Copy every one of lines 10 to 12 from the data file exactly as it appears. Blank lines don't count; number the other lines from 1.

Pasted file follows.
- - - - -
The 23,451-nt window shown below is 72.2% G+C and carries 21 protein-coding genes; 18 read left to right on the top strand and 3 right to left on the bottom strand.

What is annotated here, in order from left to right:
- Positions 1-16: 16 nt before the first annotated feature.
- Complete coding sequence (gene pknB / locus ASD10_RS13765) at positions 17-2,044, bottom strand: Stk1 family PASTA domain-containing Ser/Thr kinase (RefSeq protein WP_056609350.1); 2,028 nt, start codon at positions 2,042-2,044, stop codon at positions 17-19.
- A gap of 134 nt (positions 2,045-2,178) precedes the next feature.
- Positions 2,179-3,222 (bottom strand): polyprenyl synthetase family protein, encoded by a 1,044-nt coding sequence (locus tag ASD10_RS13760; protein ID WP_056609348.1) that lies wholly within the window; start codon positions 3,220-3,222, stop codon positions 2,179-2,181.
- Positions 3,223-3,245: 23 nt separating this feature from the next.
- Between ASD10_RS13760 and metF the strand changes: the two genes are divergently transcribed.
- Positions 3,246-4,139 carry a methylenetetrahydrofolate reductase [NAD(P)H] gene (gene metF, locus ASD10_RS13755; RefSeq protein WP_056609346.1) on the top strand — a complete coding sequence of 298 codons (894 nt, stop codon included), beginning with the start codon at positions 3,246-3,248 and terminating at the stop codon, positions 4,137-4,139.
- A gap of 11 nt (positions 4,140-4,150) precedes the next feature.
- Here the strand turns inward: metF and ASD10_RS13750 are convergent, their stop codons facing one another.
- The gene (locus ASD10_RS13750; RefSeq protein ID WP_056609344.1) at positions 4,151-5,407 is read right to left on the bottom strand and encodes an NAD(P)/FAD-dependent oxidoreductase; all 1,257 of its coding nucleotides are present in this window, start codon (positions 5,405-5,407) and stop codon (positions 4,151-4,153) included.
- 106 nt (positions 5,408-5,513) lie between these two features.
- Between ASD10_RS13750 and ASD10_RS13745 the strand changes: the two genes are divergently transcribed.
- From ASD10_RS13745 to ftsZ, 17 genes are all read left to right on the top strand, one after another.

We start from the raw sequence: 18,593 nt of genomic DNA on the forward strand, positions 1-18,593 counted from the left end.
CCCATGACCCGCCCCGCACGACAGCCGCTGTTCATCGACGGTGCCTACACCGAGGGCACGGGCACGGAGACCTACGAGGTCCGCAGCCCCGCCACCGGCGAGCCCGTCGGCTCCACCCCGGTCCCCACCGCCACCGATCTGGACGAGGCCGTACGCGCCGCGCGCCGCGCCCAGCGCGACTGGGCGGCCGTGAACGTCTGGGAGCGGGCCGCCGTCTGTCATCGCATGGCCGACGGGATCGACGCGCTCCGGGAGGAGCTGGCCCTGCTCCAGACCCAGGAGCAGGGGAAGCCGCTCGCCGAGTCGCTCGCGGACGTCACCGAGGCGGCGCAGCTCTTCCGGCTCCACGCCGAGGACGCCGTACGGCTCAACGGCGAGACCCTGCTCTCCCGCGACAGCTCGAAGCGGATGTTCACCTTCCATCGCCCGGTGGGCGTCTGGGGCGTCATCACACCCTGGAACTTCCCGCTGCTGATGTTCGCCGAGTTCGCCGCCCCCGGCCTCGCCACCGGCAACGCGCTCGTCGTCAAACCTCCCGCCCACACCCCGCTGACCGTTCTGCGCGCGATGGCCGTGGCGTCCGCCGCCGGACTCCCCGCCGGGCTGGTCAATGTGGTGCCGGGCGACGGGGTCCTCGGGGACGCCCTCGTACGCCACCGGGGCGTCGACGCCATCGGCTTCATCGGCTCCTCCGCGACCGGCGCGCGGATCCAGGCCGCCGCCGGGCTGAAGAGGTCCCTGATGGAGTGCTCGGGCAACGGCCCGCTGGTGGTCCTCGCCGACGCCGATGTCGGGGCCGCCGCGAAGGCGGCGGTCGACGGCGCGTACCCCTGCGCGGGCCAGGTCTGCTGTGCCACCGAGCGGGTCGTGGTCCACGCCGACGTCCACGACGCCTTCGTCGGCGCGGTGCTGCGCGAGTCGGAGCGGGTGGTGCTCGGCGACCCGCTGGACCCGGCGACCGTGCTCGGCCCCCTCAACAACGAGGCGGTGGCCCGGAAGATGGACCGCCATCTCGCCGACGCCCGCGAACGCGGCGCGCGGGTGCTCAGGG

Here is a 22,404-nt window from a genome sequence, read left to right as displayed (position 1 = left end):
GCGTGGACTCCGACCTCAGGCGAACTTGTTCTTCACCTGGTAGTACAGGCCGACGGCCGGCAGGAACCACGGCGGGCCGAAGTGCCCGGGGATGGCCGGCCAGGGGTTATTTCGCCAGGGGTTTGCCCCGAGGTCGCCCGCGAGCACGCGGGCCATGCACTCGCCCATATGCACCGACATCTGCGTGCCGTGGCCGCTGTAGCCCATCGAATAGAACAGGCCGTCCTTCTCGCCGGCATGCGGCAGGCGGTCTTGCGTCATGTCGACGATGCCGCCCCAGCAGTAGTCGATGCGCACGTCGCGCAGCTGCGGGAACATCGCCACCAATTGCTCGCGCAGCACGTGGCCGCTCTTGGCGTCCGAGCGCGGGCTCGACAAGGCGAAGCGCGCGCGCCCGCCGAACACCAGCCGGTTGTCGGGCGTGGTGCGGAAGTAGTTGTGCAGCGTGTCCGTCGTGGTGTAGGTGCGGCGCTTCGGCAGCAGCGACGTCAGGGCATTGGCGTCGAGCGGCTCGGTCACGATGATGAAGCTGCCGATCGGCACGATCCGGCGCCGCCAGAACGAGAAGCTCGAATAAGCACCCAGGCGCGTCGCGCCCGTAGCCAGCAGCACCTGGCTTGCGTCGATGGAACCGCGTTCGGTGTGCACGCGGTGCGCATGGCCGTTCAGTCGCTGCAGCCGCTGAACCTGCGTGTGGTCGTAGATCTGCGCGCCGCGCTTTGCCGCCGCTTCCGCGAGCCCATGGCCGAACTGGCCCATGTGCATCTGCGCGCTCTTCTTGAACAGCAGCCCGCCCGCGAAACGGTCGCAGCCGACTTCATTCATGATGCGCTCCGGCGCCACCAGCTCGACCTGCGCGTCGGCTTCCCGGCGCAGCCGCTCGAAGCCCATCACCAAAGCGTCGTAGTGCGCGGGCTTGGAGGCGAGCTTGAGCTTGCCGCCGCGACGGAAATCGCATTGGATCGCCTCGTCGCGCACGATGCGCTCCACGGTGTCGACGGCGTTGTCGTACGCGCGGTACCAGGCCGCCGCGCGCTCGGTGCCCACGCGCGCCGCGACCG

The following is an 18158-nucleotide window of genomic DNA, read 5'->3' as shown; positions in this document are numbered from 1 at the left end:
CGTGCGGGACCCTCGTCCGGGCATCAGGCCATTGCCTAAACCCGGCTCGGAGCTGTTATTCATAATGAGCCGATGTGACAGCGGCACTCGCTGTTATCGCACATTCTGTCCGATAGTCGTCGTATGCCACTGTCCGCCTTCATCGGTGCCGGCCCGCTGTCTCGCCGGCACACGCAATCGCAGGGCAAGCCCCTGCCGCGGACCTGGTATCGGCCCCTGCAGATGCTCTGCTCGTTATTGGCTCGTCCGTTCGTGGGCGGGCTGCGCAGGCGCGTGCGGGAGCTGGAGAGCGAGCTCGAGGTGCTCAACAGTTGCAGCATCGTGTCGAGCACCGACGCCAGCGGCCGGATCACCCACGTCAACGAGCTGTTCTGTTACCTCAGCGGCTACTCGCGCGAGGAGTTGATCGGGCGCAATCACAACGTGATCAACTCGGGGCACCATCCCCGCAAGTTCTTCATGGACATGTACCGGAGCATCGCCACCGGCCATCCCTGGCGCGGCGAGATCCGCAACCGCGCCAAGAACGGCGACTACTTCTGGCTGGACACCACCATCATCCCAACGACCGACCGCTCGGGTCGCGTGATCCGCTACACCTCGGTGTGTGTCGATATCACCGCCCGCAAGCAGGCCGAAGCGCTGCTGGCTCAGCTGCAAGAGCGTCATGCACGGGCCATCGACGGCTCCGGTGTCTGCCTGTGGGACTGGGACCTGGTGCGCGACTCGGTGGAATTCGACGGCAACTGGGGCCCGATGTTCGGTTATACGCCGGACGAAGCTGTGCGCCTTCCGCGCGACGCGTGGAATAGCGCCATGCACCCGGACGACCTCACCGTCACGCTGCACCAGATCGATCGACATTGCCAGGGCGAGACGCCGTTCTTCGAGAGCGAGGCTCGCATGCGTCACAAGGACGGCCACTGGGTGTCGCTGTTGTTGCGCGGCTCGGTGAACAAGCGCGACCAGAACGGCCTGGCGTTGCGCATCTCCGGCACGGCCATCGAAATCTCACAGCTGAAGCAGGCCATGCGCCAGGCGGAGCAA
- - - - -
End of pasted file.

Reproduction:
- A gap of 11 nt (positions 4,140-4,150) precedes the next feature.
- Here the strand turns inward: metF and ASD10_RS13750 are convergent, their stop codons facing one another.
- The gene (locus ASD10_RS13750; RefSeq protein ID WP_056609344.1) at positions 4,151-5,407 is read right to left on the bottom strand and encodes an NAD(P)/FAD-dependent oxidoreductase; all 1,257 of its coding nucleotides are present in this window, start codon (positions 5,405-5,407) and stop codon (positions 4,151-4,153) included.